The Environmental Protection Agency announced today that it would defer deciding on a request by Growth Energy, an ethanol trade group, to increase the allowable blending percent of ethanol in gasoline from 10 to 15 percent. Public Citizen commented in July on the petition, strongly urging that EPA deny the request for a waiver.
EPA’s decision to defer the decision until the Department of Energy’s tests of long-term durability and reliability of vehicles running a higher ethanol percentage is completed. The final report is expected in August 2010, and EPA states in its letter to Growth Energy that it expects to evaluate interim reports and make a determination “mid-year” to potentially allow 15 percent ethanol for vehicles built after 2001.
Public Citizen strongly opposes allowing 15 percent ethanol to enter the fuel stream for vehicles built after 2001. This assumes vehicles with sophisticated emissions control systems, which are capable of adjusting to higher ethanol content. But Oak Ridge National Laboratory estimates that 50 percent of vehicles sold 15 years ago are still on the road, so there is a significant number of vehicles on the road that are not capable of making this adjustment.
Vehicles that cannot adjust to higher ethanol content and run the higher blend anyway are at risk of vapor lock, a condition created when water, which dissolves in ethanol, builds up in the gas line and prevents combustion, as well as corrosion damage to engine and fuel system parts. Many manufacturers specifically advise vehicle owners from fueling with blends of ethanol greater than 10 percent.
Preliminary results of the DOE testing suggest that problems with greater ethanol blending aren’t isolated to older vehicles. In a preliminary report, DOE found that 7 of 16 tested vehicles, including two model year 2007 vehicles did not adjust properly to 15 percent ethanol. Running in these conditions could cause costly damage to emissions control systems. Drivers who experience this damage may find themselves failing emissions inspections, and having to pay the cost of replacing the emissions control system out of pocket, since manuals state that running higher ethanol percentage may void the warranty.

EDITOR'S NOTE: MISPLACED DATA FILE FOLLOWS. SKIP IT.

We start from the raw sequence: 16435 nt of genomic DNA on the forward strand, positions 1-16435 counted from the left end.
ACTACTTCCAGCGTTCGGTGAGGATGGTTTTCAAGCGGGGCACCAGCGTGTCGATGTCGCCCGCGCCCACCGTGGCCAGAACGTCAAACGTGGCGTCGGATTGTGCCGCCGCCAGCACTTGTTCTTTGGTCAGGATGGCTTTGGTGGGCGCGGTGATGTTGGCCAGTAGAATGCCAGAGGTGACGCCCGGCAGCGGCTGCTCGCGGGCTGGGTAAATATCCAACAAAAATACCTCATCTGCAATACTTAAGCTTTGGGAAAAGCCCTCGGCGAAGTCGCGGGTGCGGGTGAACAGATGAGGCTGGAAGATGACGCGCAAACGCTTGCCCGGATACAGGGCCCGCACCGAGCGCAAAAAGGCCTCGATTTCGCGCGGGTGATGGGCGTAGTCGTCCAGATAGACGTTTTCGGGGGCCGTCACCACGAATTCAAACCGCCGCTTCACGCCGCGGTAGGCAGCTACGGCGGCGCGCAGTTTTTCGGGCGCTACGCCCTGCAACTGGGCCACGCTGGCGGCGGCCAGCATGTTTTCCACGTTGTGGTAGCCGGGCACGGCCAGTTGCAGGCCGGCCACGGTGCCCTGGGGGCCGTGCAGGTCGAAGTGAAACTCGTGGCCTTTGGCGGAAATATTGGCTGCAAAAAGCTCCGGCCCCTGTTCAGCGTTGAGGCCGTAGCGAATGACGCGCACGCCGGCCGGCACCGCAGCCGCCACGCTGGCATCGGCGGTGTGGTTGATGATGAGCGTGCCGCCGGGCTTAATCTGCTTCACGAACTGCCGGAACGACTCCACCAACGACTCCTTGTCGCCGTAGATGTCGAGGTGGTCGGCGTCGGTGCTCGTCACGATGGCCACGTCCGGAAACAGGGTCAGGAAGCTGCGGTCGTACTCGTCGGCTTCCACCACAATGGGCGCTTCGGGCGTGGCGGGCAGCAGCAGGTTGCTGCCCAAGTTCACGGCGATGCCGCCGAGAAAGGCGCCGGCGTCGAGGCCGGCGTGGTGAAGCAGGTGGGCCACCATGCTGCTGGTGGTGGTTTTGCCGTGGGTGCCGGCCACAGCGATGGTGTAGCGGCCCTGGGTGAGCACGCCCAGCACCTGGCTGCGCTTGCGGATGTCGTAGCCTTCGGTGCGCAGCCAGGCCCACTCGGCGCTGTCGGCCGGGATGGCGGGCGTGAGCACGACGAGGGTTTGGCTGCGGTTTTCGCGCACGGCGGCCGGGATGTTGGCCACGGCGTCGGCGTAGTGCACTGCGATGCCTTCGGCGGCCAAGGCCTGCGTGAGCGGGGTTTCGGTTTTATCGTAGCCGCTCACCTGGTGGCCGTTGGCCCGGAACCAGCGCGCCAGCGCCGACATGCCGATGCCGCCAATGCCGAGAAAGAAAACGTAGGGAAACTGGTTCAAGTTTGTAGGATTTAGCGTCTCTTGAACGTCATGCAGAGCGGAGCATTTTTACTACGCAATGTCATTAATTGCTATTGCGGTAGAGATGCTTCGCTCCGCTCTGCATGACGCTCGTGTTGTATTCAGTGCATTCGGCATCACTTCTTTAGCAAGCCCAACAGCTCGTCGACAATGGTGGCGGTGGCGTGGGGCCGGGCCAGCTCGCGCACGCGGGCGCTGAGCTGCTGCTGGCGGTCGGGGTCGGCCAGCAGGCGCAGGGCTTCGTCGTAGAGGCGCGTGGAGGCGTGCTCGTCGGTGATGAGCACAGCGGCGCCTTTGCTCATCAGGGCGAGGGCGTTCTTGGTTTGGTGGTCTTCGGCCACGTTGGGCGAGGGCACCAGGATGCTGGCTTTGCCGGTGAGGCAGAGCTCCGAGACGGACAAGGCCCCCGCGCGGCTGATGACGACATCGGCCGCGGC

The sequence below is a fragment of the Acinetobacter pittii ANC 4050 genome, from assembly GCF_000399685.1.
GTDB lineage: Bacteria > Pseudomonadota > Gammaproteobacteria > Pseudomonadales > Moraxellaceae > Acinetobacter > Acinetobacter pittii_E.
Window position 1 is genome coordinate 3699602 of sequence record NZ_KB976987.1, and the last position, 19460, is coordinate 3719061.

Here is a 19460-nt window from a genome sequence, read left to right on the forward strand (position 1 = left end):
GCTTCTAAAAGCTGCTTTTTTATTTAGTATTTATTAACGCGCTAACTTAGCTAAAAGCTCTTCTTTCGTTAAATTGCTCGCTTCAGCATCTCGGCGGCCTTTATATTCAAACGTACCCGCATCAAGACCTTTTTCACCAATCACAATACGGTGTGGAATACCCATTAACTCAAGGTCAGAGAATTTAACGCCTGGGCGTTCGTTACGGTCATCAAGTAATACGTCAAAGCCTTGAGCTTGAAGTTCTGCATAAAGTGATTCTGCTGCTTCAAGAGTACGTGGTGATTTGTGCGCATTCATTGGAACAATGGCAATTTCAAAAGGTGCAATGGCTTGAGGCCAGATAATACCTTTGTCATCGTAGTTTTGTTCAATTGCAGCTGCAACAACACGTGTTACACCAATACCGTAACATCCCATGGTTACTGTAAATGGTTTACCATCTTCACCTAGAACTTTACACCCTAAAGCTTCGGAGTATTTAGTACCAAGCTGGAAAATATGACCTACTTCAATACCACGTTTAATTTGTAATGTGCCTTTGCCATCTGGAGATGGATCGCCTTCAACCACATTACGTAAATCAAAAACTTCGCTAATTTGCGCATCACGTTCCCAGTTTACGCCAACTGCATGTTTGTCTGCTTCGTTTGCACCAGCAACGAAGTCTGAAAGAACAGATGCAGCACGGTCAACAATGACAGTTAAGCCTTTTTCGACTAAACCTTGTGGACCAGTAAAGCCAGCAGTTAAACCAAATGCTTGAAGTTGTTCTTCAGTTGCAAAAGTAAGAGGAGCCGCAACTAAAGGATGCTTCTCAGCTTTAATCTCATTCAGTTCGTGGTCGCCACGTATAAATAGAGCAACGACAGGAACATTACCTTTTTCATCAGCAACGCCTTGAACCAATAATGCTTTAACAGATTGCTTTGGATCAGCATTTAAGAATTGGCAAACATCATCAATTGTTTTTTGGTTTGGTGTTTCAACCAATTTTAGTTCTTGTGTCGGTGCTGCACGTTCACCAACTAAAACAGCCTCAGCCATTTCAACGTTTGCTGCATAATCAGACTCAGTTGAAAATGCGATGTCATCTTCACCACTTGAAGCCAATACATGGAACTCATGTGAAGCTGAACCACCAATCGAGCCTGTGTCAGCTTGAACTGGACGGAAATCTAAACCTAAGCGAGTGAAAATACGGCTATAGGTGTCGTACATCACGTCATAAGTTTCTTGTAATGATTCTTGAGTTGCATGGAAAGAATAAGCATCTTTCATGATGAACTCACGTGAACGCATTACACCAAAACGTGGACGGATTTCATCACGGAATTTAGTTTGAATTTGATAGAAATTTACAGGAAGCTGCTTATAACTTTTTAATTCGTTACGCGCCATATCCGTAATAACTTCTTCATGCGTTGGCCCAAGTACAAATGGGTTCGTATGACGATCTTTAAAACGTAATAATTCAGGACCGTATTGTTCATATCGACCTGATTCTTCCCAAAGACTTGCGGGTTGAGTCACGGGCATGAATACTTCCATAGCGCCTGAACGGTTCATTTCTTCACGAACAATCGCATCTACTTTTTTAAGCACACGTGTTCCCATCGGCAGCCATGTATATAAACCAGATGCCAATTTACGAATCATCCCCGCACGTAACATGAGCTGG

Forcing a fuel on the market to meet an arbitrary volume goal without considering whether it is a worthwhile alternative could place vehicle owners at risk of doing costly damage to their vehicles. Ethanol has dubious environmental benefits, and is supported by expensive subsidies. Increasing ethanol blending to 15 percent could also have a negative impact on air quality. EPA must consider raising the ethanol content of gasoline in a global context that considers whether ethanol is the right policy for achieving national goals of reducing greenhouse gas emissions and cutting oil dependence.
Lena Pons is a transportation policy analyst for Public Citizen.